Sunday, January 30, 2011

Who should teach patients about nutrition?

A recent national survey published in the journal Academic Medicine found that on average, U.S. medical students receive less than 20 hours of education about nutrition in all four years of medical school, a figure that has decreased since 2004. Since improving patients' dietary habits plays a crucial role in the management of many common conditions, AFP is committed to providing our readers with practical nutritional information in articles such as "Diet and Exercise in the Treatment of Hyperlipidemia," in the May 1, 2010 issue.

In a Letter to the Editor in the January 15th issue, however, Dr. Sean Lucan points out that translating advice about food constituents into guidance that patients can easily understand is easier said than done:

[The article] mentions a food constituent, saturated fats, as a prime target for dietary reduction in patients with dyslipidemia. The problem is that people do not eat saturated fat; they eat foods. So what foods should patients avoid to limit their intake of saturated fat? Dr. Kelly describes one option, the Mediterranean Diet, as recommending “low consumption of saturated fats” and “limited consumption of red meat and dairy products.” In fact, with regard to lipids, red meat, dairy, and saturated fats are one and the same; the former two being the principal dietary sources of the latter. Unfortunately, few people know this because medical science tends to reduce foods to their constituent parts, and because the beef and dairy industries work hard to ensure that consumers do not make connections between undesired abstract nutritional constituents and food.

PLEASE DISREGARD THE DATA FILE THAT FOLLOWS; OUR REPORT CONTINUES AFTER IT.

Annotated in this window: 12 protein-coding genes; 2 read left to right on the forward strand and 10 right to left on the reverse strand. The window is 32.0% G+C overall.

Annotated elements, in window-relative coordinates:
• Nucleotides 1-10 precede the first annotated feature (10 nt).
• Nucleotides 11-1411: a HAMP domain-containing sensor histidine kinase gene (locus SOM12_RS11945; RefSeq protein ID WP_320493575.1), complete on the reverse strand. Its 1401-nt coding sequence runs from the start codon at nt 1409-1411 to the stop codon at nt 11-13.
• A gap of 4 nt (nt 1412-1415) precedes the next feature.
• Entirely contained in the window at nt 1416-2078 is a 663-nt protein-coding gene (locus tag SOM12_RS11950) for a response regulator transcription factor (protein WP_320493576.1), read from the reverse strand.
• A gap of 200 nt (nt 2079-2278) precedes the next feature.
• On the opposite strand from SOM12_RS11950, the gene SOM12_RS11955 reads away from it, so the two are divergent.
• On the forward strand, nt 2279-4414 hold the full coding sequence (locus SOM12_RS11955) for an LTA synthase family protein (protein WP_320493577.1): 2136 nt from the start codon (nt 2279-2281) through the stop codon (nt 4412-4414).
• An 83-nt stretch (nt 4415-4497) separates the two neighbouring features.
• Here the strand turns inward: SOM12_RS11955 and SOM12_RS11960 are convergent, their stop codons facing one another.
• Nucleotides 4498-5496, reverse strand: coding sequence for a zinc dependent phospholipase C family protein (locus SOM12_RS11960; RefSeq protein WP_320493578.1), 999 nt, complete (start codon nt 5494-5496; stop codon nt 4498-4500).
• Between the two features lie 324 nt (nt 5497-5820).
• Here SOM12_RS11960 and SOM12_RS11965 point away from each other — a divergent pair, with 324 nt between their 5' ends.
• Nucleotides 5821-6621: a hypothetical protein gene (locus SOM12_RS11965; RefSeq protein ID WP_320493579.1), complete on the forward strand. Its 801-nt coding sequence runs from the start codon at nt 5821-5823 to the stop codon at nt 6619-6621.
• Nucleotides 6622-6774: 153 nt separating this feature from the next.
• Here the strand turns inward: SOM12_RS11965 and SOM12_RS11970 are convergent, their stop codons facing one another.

One might question whether family physicians are really the most qualified professionals to educate patients about basic and specialized nutrition issues, given the limited education that we receive. Wouldn't it be nice to have a nutritionist routinely available to counsel patients about what to eat? Unfortunately, most insurers will not pay practices for dietary education given by anyone except a physician, if they pay anything at all.

1 comment:

  1. The US Departments of Health and Human Services and Agriculture officially released the final version of the 2010 "Dietary Guidelines for Americans" today (http://www.cnpp.usda.gov/DGAs2010-DGACReport.htm). Previous guidelines have had some impact on food industry standards but very little on Americans' dietary behavior. Do you think that the effect of this version will be any different?

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